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Old 05-24-2007, 03:04 AM   #31
Tomermory
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Registered: Mar 2007
Location: Amiens, France
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When I first started out with Linux I used Mandriva. It's an excellent distribution, being easy to use and configure. Also, for someone coming from Windows it's very reassuring - it does have that Windows "feel". But I got chodded off with Mandriva because it was full of bugs. I've heard that it was a problem with the version of Mandriva I was using, but as I haven't tried the latest one (Mandriva 2007 Spring) I can't say how it is now.
I then played with Fedora for a while, which is a nice system but a bit of a headache for a beginner to set up.
Then I moved onto Suse. Like Electro and AwesomeMachine, I really think this is a distribution to avoid. It's pleasant to use, that's true, and it's really very highly polished. On this front, Suse has nothing to envy Windows Vista - it looks just as good, if not better. Also, Suse really is the easiest to get going. It has everything you need, including Java, Flash and Realplayer. However, it's no bad thing having to install these applications as you have your first taste of the procedure for installing and running programmes on Linux, which really is nothing like Windows. Using the command line, making soft links, compiling....you'll have to face up to all of this one day, so best get stuck in!
But what I really don't like about Suse (apart from the fact that it isn't a "pure" Linux distribution in the same sense as are Debian, Slackware, Fedora, Gentoo...), and the reason I took it off my computer in the end, is that it may be an easy system to use, but it's a pain in the rear to administer. Everyday you have to update something, and this process is excruciatingly long. System updates can take over an hour as it synchronizes with Zenworks, parses etc. Another thing that happens is that when you run YaST (all Linux distrutions have a tool like this - it downloads and installs software for you) it can take a very long time before you can actually use it, and then sometimes it tells you that there is a problem with one of your software repositories, which means you have do yet more configuration. I've heard that Suse will change all of this in the future, but as it stands Suse could seriously put you off Linux.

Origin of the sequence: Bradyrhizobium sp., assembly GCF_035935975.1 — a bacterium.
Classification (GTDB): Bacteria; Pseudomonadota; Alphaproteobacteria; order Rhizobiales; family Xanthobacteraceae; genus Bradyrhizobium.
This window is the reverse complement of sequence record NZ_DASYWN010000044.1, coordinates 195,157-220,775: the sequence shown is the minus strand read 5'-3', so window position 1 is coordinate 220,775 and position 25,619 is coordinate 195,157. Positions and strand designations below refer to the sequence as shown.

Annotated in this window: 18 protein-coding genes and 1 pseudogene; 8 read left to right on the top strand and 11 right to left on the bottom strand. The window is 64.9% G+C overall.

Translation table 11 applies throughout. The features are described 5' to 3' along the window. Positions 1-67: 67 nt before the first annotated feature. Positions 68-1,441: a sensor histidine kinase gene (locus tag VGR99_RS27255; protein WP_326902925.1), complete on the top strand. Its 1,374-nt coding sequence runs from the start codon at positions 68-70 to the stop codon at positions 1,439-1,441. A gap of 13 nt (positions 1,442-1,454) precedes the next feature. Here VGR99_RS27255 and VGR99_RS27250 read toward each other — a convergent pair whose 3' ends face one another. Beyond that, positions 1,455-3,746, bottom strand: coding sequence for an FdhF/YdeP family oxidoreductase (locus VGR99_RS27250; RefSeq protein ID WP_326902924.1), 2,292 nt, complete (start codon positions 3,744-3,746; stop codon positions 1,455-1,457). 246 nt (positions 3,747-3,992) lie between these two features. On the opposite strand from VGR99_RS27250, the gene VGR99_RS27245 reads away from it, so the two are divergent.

Oh, and one more thing with Suse, although I haven't heard of anyone else having a problem like
this. When I installed it as a dual boot with Windows for the first time, I couldn't boot up Windows afterwards. The problem was resolved when I re-installed Mandriva (which really has the easiest install I've seen on Linux) The second time I tried (after I'd got fed up with Mandriva's bugs) I couldn't boot up Windows even after I'd re-installed Mandriva. In the end, I had to wipe off Windows, but that was no loss I can tell you!